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. Last Updated: 07/27/2016

Court Rejects Sutyagin Appeal

APSutyagin listening to the Moscow City Court's verdict on April 7. He participated in Tuesday's hearing via a video linkup from jail.
The Supreme Court on Tuesday upheld Igor Sutyagin's conviction to 15 years in prison on espionage charges in a case that human rights advocates called a miscarriage of justice and part of an FSB campaign to intimidate academics.

A Moscow City Court jury found Sutyagin, an arms control researcher at the respected USA and Canada Institute, guilty of treason in April for selling information on nuclear submarines and missile warning systems to a British company that the Federal Security Service, or FSB, claimed was a CIA cover.

Sutyagin maintained that he drew his information from publicly available sources such as news reports, and that he had no reason to believe that the British company was linked to U.S. intelligence.

Defense lawyers appealed to the Supreme Court that the judge and jury had been replaced for no good reason after the trial had begun and that the new judge, Marina Komarova, had misdirected jurors by telling them to ignore the nonclassified nature of the information Sutyagin had passed on. The lawyers also said the prosecution's witnesses had misguided the jury by discussing evidence that did not pertain to the case.

Sutyagin's lawyers said they would appeal to the presidium of the Supreme Court -- the last possible avenue for appeal -- and seek justice at the European Court of Human Rights.

But Tuesday's ruling means that Sutyagin can now be transferred to a maximum-security prison to serve out his sentence.

Sutyagin's parents, Vyacheslav and Svetlana, said the decision squashed any hope that their son might be freed soon.

"We'll have to wait for another president. It's four more years," Sutyagin's father said at the door of the courthouse, in a reference to the clout that the FSB has gained under President Vladimir Putin.

"We have no hope," said Sutyagin's mother, fighting back tears.

The Supreme Court hearing was held behind closed doors, but journalists were let in after the judge had heard arguments from defense lawyers and prosecutors and left the room to make a decision.

Sutyagin, who participated in the court session via a video linkup from a defendant's cage in the Matrosskaya Tishina jail, paced back and forth and fidgeted with a string of prayer beads as he waited for the judge to return. When the judge reentered the room, Sutyagin put his hands behind his back and stood tall in tense anticipation. When he heard the ruling, he ran out of the defendant's cage and disappeared off-screen.

Sutyagin's lawyers and supporters said they had not pinned much hope on the Supreme Court because they had suspected its decision would be influenced by the FSB, which investigated the case.

"For me, justice in Russia has ended with the Sutyagin case," defense lawyer Boris Kuznetsov said.

"The judicial system in Russia doesn't work. To be more exact, it works like it is being dictated by an outside agency -- and that agency is the Federal Security Service," said Ernest Chyorny, a member of the Public Committee for the Protection of Scientists.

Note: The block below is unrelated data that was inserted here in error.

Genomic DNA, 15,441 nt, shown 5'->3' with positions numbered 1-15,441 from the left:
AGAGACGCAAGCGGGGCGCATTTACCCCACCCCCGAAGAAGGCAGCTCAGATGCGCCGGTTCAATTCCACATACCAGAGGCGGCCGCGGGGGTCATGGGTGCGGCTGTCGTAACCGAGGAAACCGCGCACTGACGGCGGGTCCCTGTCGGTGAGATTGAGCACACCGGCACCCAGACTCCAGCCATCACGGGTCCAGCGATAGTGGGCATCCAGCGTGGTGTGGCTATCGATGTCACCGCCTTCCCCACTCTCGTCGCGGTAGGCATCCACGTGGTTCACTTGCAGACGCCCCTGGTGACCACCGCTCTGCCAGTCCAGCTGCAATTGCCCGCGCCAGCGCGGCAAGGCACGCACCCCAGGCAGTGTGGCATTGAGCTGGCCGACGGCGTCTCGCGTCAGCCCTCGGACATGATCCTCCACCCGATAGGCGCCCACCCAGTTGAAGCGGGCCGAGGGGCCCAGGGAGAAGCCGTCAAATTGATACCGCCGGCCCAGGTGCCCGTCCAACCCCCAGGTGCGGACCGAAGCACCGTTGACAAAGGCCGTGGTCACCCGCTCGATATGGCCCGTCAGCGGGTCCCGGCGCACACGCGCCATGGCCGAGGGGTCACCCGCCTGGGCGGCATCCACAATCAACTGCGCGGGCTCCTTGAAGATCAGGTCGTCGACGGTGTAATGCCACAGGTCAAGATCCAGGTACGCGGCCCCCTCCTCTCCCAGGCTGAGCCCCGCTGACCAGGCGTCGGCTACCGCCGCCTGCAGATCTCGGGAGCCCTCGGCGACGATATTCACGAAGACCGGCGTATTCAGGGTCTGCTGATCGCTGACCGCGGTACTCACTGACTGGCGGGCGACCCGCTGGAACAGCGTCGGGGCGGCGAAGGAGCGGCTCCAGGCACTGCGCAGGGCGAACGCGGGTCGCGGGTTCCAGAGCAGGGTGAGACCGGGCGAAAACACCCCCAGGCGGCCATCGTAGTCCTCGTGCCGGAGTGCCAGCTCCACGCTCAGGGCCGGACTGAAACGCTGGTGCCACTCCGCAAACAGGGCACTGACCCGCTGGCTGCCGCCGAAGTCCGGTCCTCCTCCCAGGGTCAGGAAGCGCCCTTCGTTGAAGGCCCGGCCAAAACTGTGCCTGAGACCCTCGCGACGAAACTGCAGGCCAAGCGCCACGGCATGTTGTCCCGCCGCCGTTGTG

Chyorny said the FSB wanted to use Sutyagin's case as an example of its success in catching spies.

An FSB spokesman said Tuesday that the attacks on the security service by Sutyagin's supporters were "their own personal business."

Another defense lawyer, Anna Stavitskaya, said the little hope she had nurtured for a favorable decision evaporated when she learned in the courtroom Tuesday that the appeal would be handled by a judge who had rejected two earlier appeals from Sutyagin -- one to throw out the case and one for release pending trial.

The defense asked for another judge but was turned down, she said.

The judge, whom Stavitskaya identified only by his last name, Galiulin, ordered the sound turned off on the video linkup when Sutyagin explained his reasons for the appeal, Stavitskaya said.

Sutyagin also asked the judge to wait until a 200-page letter he had written in his defense was delivered by mail, but the judge rejected the request, she said.

Prosecutor Yevgeny Naidyonov praised the decision. "The court has confirmed that no violations were made during the trial," he said.

Stavitskaya said the European Court of Human Rights is processing an appeal from Sutyagin about the earlier court ruling ordering him to remain in custody before the trial. Sutyagin was arrested in October 1999 and only went on trial in November 2003.

Defense lawyers plan to amend the European court appeal to ask that the court consider Sutyagin's conviction, Stavitskaya said.

The court has not set a date to hand down a ruling but has said it considers the case a priority, she said.

Amnesty International has named Sutyagin -- who has been given the longest prison term for espionage since Soviet times -- a political prisoner.

Human Rights Watch said Monday that upholding the conviction would amount to "a gross miscarriage of justice."

Sutyagin's case is one in a series of dubious espionage prosecutions brought against independent scientists, journalists and environmentalists, and seemingly aimed at discouraging contacts with foreigners and clamping down on the discussion of sensitive topics such as nuclear pollution and arms transfers.

Krasnoyarsk physicist Valentin Danilov, who was also tried on espionage charges, was acquitted, but the Supreme Court ordered a retrial in June.

Sutyagin's wife, who has irregular jobs cleaning hallways in apartment buildings in the family's hometown of Obninsk, in the Kaluga region, and their two daughters did not attend Tuesday's hearing.

"It's more than she can take," Sutyagin's mother said.